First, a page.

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n. pl. con·dos Informal
A condominium.


n, pl -dos
(Building) a condominium building or apartment


(ˌkɒn dəˈmɪn i əm)

1. an apartment house, office building, or other multiple-unit complex, the units of which are individually owned, with each owner receiving a deed to the unit purchased, including the right to sell or mortgage that unit, and sharing in joint ownership of any common grounds, passageways, etc.
2. a unit in such a building.
a. joint sovereignty over a territory by several states.
b. the territory itself.
[1705–15; < New Latin, = Latin con- con- + dominium rule, ownership; see dominion]
ThesaurusAntonymsRelated WordsSynonymsLegend:
Noun1.condo - one of the dwelling units in a condominiumcondo - one of the dwelling units in a condominium
condominium - housing consisting of a complex of dwelling units (as an apartment house) in which each unit is individually owned
dwelling, dwelling house, habitation, home, abode, domicile - housing that someone is living in; "he built a modest dwelling near the pond"; "they raise money to provide homes for the homeless"
References in periodicals archive ?
LuLu Publishing has just released "Condo Red Flags," a condo buyer's crash course.
With just 3,778 units on the market, May offered the lowest number of available condo units recorded during any May month over the last five years, according to the May 2015 StreetEasy Manhattan Condo Market Report
The standard line about condominiums is that compared to single-family homes the condo niche is a much more volatile market, subject to wider valuation swings--upward and downward--when the economic cycle turns.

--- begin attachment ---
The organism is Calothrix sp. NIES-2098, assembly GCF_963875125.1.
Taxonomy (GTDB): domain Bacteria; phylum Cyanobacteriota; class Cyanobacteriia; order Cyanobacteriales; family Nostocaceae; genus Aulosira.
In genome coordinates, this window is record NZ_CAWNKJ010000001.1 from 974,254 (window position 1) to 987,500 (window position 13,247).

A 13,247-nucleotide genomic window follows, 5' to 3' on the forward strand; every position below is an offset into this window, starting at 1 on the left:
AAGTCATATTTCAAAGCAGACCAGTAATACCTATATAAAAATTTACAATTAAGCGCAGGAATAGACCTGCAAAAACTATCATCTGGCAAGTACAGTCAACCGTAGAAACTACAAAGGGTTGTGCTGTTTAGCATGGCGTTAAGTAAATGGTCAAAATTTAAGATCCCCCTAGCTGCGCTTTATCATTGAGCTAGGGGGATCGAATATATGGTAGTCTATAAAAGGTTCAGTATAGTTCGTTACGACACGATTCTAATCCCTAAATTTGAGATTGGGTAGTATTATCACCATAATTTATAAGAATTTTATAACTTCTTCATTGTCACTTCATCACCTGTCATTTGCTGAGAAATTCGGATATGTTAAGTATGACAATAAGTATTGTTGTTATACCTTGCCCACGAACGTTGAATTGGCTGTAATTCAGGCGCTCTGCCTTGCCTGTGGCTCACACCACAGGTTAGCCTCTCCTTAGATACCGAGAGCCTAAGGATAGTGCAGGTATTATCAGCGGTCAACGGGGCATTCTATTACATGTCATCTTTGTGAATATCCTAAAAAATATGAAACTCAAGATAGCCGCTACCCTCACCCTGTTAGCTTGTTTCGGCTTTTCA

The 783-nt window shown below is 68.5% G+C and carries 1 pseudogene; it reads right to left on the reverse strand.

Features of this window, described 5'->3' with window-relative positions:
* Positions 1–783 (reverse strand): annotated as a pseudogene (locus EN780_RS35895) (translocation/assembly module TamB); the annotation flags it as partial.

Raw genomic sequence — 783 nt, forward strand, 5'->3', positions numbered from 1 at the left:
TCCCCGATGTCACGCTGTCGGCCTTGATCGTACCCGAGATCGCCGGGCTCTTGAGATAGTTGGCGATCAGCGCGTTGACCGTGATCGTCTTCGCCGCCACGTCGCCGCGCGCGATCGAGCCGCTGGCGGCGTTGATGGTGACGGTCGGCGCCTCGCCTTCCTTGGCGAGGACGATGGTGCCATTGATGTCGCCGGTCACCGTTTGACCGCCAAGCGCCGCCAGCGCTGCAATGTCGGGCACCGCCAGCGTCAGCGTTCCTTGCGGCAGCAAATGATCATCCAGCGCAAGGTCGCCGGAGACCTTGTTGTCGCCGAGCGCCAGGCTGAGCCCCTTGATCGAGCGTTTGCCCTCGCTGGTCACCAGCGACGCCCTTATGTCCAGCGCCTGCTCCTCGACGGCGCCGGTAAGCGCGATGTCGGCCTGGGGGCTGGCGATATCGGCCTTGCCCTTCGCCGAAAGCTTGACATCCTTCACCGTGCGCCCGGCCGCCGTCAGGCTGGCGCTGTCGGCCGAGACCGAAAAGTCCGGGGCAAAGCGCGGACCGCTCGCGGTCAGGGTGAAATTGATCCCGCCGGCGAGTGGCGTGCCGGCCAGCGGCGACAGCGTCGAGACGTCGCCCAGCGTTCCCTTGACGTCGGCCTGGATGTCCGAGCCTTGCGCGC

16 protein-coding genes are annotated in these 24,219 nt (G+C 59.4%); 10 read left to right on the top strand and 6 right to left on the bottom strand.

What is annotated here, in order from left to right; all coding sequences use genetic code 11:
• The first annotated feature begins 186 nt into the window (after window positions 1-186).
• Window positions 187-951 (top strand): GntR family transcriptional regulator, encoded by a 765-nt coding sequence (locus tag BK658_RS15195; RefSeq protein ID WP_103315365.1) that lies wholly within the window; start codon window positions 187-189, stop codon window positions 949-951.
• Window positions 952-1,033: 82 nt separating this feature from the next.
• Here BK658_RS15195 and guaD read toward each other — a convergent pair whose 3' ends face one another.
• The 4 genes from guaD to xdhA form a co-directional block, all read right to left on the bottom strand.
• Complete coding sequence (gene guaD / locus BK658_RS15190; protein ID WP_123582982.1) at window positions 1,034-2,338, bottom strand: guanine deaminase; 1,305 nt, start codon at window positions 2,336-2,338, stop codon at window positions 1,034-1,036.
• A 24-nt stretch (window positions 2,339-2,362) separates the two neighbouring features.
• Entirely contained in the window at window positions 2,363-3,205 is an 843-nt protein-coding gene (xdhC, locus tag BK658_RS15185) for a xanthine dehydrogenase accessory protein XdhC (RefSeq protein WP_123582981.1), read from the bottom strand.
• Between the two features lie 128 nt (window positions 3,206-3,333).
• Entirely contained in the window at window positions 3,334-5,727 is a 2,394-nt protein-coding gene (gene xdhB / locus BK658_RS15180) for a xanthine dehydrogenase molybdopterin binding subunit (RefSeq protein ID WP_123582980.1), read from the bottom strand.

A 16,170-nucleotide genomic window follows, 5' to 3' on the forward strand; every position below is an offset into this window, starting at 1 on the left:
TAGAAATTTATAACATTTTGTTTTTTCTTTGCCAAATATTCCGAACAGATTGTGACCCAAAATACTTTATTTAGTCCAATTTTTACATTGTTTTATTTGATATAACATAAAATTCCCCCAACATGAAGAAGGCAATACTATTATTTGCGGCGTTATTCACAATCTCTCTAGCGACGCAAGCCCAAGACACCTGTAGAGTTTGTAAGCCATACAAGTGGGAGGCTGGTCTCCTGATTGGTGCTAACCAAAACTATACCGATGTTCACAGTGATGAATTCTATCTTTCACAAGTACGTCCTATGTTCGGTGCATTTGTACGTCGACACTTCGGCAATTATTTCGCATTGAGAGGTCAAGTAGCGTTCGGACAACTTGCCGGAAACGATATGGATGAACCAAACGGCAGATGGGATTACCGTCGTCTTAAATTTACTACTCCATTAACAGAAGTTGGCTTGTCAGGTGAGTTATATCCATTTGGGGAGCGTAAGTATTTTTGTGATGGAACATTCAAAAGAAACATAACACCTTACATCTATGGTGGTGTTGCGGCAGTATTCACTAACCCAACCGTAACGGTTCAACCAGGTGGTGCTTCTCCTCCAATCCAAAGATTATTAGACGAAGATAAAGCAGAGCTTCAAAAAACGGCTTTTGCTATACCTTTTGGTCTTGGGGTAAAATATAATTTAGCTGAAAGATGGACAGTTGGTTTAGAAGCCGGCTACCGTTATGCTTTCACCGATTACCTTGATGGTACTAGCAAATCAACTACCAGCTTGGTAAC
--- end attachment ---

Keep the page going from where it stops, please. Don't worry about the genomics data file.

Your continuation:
As a result, the condo market's recovery, however fast, is likely to be staggered.
Prices have flattened in most areas; however, a look at the top 10 most expensive condos in the outer boroughs reveals some bright spots.
The couple decided to rent the condo to Peter for the next year, with the possibility that he could continue to rent thereafter.
Councilwoman Wendy Greuel's district now has the second-largest numbers of evictions for condos in the city, yet she sits on her hands and shows no leadership in developing a housing policy that saves, not destroys, affordable rental housing.
Many condo owners do not think they need to buy property and liability insurance because their condo association's insurance will cover their losses, but those policies cover common areas of buildings, not the inside of units or their contents.
The share of multifamily housing transactions accounted for by condo conversions since the beginning of this year is more than 40 percent--twice the 2004 average, according to Real Capital Analytics.
The number of condo offerings will be greater in Kanagawa and Chiba prefectures as well as in the capital's outlying areas in 2005 than in the preceding year, it said.
As for the maintenance of things outside your condo unit, such as lawn care, building siding, and roofing, Davis says, "That's the property of the owners of your complex.
All sellers of the condos, tucked into hotel complexes bearing well-known brand names, are banking on the city's position as a principal U.